Applicants should receive a decision on their visa within 3 weeks.

In some cases, either the visa or related services such as translation may be completed faster. To check whether this applies, applicants should ask their visa application centre.

‘Switching’ into Tier 2

Some individuals may be able to switch to a Tier 2 visa from another type of visa. Applicable visas include Tier 1 visas, another type of Tier 2 visa such as sportsman or religious minister, and Tier 4 visas if the applicant has acquired an eligible qualification or undertaken at least 12 months of a PHD.

Dependents of a Tier 2 visa and business representatives may also be able to switch to a Tier 2 visa. To switch to a Tier 2 visa, applicants will need to apply for it prior to the end of their existing visa and pay a new NHS surcharge.

Extending your Tier 2 Visa

Employees working under a Tier 2 visa looking to change job from their original sponsor will need to apply for a new Tier 2 visa with a new sponsoring employer.

Should a Tier 2 visa holder wish to extend their stay in the UK beyond the time awarded in their Visa they will either need to switch to an alternative visa or extend their Tier 2 Visa.

It is possible for the Tier 2 visa holders and their dependants to extend their visa for up to an additional 5 years. To do so is dependent on the visa holder still meeting the job and salary criteria, re-applying either online (https://visas-immigration.service.gov.uk/product/tier2-general) or in person at a premium service centre (https://www.gov.uk/ukvi-premium-service-centres), and paying both the fee and a new NHS surcharge. Any dependants will also have to re-apply.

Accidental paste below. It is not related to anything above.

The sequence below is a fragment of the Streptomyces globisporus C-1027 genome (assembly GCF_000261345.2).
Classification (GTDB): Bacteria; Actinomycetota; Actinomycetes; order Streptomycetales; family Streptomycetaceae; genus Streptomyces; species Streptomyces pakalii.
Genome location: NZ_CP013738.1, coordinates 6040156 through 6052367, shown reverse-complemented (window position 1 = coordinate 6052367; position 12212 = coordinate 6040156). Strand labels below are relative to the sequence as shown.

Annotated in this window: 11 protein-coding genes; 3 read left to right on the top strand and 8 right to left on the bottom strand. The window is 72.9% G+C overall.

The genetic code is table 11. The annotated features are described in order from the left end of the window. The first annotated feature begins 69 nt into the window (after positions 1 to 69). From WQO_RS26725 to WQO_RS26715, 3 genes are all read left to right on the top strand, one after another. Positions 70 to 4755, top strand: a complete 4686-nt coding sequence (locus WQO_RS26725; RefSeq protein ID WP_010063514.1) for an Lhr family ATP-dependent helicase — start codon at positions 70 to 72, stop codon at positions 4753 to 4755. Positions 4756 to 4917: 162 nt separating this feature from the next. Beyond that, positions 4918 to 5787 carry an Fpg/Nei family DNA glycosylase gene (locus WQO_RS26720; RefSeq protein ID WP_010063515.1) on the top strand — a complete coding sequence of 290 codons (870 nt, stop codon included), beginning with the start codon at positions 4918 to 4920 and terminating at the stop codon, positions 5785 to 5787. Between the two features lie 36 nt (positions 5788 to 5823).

Why legal advice?

Applying for a Tier 2 visa requires specific evidence and criteria, which can delay the process for application.

The cost and risk of rejection, alongside the need to meet deadlines for the start of your sponsoring job role, make it critical that an application is submitted correctly and accepted.

There are also instances where the Tier 2 Visa may not be the best option for your situation or not an option at all, potentially wasting the time and money of both yourself and your sponsor.

Given the importance of acquiring the correct visa in a timely fashion, it is strongly recommended you seek legal advice prior to starting the application and throughout the process.

Legal disclaimer

The matters contained in this article are intended to be for general information purposes only. This article does not constitute legal advice, nor is it a complete or authoritative statement of the law, and should not be treated as such. Whilst every effort is made to ensure that the information is correct, no warranty, express or implied, is given as to its accuracy and no liability is accepted for any error or omission. Before acting on any of the information contained herein, expert legal advice should be sought.


Gill Laing is a qualified Legal Researcher & Analyst with niche specialisms in Law, Tax, Human Resources, Immigration & Employment Law.

Gill is a Multiple Business Owner and the Managing Director of Prof Services - a Marketing & Content Agency for the Professional Services Sector.

Legal disclaimer


The matters contained in this article are intended to be for general information purposes only. This article does not constitute legal advice, nor is it a complete or authoritative statement of the law, and should not be treated as such. Whilst every effort is made to ensure that the information is correct, no warranty, express or implied, is given as to its accuracy and no liability is accepted for any error or omission. Before acting on any of the information contained herein, expert legal advice should be sought.